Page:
Unlike all of my other hunts, I was able to offset the costs of this hunt.  After talking to the rancher about the number of deer and a friend, I offered to “sell” my second deer to my friend for $25 (basically the cost of the tag).  He agreed (I’m not sure if he thought I was joking or not), and this was the main reason I got the second tag.  Since I knew I could most likely get one and I had something to do with the meat, it didnt seem like that much of a risk.  I texted my friend when we left and told him to find a processor for the animal and that he could come pick it up the next day and he was shocked.  He ended up giving me $30, which I wasnt going to complain about.

The total cost for the trip was $128, and I ended up with 1 white tail deer. I process the meat myself, and though I’m not finished with it yet, I’ll end up with about 25 lbs of meat when everything is said and done.  This puts the cost per pound of meat at about $5.12, which is slightly less than what I paid for elk (though it would have been higher had I not had to go out for elk like 9 times).  Of course, this is not all steak quality meat, but I would say about 33% of it is.  This will be a nice addition to the winter rotation, and I’ll probably end up giving some away as well.

Readers: Do you think the price for game meat is reasonable?  Do you know someone that hunts, or are you involved in a roadkill program in your state (where they take animals that got hit and give away the meat)?  

 

Minimalism

I live a fairly frugal life, but the minimalist lifestyle movement has always intrigued me. You may think that you live a frugal life, but people of the minimalist mindset really focus on saving money at a different level. Minimalists adopt any activity that saves time, space, resources, money, the planet, or individual health.

Hardcore minimalists go to extremes by selling their homes, engaging in dumpster diving, and living off the grid. However, most people won’t take on those types of radical changes. To give you a glimpse into the life of a minimalist, I broke the concept down into the four main traits that define minimalists. If you can incorporate even one of these traits into your lifestyle, you can live more frugally.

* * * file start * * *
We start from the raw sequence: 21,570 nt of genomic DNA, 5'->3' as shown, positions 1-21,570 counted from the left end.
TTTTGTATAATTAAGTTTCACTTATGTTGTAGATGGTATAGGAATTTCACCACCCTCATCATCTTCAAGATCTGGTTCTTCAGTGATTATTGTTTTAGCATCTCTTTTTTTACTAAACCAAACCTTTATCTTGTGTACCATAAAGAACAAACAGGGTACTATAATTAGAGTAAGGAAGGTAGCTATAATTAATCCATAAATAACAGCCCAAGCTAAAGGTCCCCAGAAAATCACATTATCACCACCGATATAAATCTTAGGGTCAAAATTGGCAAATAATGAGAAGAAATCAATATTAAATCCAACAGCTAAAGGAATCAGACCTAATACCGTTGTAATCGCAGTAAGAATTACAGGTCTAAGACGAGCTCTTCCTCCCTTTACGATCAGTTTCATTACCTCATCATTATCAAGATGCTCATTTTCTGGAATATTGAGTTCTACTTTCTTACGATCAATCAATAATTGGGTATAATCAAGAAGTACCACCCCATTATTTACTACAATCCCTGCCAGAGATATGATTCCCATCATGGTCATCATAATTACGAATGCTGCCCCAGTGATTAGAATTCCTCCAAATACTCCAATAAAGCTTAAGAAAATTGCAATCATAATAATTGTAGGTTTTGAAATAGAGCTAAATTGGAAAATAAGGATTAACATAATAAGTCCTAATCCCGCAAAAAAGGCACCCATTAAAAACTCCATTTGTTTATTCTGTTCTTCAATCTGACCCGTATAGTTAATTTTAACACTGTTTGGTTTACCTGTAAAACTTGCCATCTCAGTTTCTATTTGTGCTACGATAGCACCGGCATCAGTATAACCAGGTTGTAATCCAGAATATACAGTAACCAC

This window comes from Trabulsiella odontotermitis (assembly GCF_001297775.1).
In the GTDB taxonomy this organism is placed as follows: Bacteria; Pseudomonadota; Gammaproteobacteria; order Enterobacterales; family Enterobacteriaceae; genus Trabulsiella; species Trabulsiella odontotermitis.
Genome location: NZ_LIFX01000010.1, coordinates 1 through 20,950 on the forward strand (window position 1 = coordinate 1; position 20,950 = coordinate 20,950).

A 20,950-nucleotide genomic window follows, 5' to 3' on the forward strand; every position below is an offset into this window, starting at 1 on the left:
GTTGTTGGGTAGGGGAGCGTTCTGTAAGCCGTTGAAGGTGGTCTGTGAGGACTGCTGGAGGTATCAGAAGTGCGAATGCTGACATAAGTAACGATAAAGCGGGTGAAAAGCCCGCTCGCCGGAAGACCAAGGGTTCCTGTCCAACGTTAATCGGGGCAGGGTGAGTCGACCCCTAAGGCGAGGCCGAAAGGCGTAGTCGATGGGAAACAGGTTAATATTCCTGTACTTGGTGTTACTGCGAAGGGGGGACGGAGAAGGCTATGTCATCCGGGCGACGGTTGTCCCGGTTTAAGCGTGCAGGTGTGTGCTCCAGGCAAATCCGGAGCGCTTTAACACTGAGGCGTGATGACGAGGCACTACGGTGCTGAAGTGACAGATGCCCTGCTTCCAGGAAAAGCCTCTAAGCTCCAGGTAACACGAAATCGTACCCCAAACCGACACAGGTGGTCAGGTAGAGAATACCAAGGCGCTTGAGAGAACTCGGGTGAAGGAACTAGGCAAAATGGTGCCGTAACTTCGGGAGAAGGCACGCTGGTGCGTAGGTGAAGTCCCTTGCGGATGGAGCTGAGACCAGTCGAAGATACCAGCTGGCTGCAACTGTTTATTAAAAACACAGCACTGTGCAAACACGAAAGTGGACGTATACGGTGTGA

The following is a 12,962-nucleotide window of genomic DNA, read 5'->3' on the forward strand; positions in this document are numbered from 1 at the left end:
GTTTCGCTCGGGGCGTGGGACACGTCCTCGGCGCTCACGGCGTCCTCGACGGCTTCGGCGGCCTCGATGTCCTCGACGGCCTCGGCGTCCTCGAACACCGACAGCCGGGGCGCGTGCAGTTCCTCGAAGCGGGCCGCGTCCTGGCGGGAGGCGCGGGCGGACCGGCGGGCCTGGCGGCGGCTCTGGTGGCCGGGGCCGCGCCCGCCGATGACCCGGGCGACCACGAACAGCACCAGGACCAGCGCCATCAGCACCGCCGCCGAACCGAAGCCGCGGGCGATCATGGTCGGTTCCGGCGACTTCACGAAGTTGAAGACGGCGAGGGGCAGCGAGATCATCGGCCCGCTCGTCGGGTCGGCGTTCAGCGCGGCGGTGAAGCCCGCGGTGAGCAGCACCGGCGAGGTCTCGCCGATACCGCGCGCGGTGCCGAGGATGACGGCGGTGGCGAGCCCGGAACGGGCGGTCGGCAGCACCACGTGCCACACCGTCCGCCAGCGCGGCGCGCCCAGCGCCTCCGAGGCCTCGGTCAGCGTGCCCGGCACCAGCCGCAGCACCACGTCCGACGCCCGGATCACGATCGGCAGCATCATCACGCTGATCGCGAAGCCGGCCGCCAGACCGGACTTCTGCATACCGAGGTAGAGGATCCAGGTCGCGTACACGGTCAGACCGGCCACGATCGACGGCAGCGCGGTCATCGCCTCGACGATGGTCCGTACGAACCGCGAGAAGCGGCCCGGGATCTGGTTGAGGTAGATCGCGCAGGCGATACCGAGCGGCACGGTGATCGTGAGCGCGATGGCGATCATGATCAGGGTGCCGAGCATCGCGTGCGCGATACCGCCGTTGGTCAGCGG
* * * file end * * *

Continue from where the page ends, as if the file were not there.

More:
1. Rethink Your Necessities
Minimalists rethink what defines needs vs. wants. If you can rethink the necessities in your own life, you can improve your finances. The basic necessities in your life to survive include food and water, and a roof over your head.

If you begin to focus on your necessities, you can redefine them, and begin eliminating non-essentials. For example, do you really need a cable TV package with 600 channels and every premium movie channel? Do you really need an unlimited text and a data plan for your phone? Do you really need a home phone landline? Once you rethink your necessities, you can begin taking action to declutter your home and downsize your life.

2. Downsize
In addition to canceling cable TV and your landline, take a look at the items in your home and begin to get rid of what you don’t need or no longer use. Donate or sell the items on eBay to make some extra cash. This might include unneeded clothes and unused electronics.

Open up every drawer and closet in your house and begin to de-clutter. After you’ve finished this first attempt to downsize, determine if you can downsize in other ways. For example, if you live alone in a two bedroom apartment or in a three bedroom home, think about what you could eliminate in order to move in to a smaller home.